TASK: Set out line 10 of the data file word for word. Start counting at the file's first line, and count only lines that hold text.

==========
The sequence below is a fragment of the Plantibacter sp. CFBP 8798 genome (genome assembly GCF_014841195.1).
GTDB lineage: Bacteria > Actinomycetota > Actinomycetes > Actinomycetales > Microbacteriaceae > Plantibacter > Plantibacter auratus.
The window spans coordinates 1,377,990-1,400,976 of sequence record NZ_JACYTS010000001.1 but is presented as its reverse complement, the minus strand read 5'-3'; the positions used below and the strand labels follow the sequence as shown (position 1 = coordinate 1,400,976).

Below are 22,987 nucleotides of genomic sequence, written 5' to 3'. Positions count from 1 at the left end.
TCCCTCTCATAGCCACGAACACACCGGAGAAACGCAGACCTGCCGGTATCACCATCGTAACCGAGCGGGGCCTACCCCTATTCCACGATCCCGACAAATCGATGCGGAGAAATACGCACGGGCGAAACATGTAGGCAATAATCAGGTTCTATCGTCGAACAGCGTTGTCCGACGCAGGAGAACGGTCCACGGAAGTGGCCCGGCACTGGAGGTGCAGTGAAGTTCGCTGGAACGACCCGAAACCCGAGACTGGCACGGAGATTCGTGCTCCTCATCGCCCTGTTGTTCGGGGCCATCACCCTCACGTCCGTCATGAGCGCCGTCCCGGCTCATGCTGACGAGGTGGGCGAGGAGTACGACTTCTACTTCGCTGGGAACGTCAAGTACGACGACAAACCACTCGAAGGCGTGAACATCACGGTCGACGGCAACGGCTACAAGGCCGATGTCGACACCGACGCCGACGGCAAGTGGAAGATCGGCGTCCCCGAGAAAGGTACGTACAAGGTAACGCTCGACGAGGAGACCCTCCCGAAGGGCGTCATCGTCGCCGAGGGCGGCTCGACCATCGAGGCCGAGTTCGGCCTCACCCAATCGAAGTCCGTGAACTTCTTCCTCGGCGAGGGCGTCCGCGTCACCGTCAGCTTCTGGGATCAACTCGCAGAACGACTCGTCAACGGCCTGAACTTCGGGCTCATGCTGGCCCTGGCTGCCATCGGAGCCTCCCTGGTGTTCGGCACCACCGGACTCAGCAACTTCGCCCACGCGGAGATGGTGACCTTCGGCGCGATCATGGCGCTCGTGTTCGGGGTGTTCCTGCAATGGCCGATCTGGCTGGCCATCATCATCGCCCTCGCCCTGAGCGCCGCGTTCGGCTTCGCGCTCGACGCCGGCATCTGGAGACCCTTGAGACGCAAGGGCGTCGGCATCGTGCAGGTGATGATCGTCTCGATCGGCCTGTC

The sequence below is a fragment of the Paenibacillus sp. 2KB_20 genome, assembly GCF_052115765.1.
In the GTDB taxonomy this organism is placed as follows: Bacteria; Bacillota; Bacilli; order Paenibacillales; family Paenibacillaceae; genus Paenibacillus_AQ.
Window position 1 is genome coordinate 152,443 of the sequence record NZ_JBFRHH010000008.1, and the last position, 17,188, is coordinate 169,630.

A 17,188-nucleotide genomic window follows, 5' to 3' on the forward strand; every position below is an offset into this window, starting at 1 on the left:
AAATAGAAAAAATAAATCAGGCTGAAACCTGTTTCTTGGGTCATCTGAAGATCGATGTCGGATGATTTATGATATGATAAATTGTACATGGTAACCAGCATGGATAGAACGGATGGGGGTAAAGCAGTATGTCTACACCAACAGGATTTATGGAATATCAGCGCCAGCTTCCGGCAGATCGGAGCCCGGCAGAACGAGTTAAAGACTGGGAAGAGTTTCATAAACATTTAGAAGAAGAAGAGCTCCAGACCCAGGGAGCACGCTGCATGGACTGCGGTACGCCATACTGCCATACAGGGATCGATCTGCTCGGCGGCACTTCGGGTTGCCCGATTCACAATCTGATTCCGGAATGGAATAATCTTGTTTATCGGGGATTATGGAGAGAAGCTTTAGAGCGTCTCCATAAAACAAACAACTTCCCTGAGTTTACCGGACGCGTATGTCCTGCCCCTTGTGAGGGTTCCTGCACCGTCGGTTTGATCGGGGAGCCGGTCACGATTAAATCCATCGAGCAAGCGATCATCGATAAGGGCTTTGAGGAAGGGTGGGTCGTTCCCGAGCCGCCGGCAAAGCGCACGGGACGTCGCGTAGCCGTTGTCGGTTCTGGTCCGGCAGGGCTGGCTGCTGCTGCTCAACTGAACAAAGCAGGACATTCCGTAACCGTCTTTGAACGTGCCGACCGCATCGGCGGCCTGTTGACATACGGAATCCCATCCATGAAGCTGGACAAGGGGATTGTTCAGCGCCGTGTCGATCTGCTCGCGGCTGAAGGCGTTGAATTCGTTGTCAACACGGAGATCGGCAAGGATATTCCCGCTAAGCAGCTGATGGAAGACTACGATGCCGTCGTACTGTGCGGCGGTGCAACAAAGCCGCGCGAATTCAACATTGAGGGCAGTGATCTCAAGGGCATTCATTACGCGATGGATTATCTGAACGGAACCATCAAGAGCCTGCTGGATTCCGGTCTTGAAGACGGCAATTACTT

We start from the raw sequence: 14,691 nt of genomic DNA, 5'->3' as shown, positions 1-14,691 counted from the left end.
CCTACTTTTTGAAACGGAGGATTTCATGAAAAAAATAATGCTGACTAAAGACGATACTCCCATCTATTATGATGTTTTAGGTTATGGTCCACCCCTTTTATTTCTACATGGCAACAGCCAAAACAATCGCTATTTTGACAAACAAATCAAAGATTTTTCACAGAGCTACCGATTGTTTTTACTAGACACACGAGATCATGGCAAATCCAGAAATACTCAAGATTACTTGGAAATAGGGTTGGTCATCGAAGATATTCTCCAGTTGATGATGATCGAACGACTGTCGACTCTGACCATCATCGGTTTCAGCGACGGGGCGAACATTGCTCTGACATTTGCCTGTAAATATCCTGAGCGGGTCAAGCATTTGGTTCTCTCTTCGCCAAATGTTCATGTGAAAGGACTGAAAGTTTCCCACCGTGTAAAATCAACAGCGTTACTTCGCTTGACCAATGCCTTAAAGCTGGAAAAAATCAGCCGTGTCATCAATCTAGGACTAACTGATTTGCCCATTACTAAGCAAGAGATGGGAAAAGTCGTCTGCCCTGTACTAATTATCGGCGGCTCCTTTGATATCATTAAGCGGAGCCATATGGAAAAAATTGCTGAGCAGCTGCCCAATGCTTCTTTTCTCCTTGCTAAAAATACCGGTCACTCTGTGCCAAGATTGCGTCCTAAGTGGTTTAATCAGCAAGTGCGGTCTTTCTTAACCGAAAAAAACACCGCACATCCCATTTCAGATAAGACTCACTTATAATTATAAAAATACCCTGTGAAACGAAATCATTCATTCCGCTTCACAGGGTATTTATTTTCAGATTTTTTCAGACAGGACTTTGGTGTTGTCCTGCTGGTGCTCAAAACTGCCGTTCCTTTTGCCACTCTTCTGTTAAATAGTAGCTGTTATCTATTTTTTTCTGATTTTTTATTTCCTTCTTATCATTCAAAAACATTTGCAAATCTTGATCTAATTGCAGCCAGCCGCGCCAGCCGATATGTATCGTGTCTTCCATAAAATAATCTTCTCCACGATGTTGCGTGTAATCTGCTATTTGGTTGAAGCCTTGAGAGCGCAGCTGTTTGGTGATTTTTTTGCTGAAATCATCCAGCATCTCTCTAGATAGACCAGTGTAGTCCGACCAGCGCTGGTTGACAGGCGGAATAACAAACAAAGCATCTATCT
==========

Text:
AAATAGAAAAAATAAATCAGGCTGAAACCTGTTTCTTGGGTCATCTGAAGATCGATGTCGGATGATTTATGATATGATAAATTGTACATGGTAACCAGCATGGATAGAACGGATGGGGGTAAAGCAGTATGTCTACACCAACAGGATTTATGGAATATCAGCGCCAGCTTCCGGCAGATCGGAGCCCGGCAGAACGAGTTAAAGACTGGGAAGAGTTTCATAAACATTTAGAAGAAGAAGAGCTCCAGACCCAGGGAGCACGCTGCATGGACTGCGGTACGCCATACTGCCATACAGGGATCGATCTGCTCGGCGGCACTTCGGGTTGCCCGATTCACAATCTGATTCCGGAATGGAATAATCTTGTTTATCGGGGATTATGGAGAGAAGCTTTAGAGCGTCTCCATAAAACAAACAACTTCCCTGAGTTTACCGGACGCGTATGTCCTGCCCCTTGTGAGGGTTCCTGCACCGTCGGTTTGATCGGGGAGCCGGTCACGATTAAATCCATCGAGCAAGCGATCATCGATAAGGGCTTTGAGGAAGGGTGGGTCGTTCCCGAGCCGCCGGCAAAGCGCACGGGACGTCGCGTAGCCGTTGTCGGTTCTGGTCCGGCAGGGCTGGCTGCTGCTGCTCAACTGAACAAAGCAGGACATTCCGTAACCGTCTTTGAACGTGCCGACCGCATCGGCGGCCTGTTGACATACGGAATCCCATCCATGAAGCTGGACAAGGGGATTGTTCAGCGCCGTGTCGATCTGCTCGCGGCTGAAGGCGTTGAATTCGTTGTCAACACGGAGATCGGCAAGGATATTCCCGCTAAGCAGCTGATGGAAGACTACGATGCCGTCGTACTGTGCGGCGGTGCAACAAAGCCGCGCGAATTCAACATTGAGGGCAGTGATCTCAAGGGCATTCATTACGCGATGGATTATCTGAACGGAACCATCAAGAGCCTGCTGGATTCCGGTCTTGAAGACGGCAATTACTT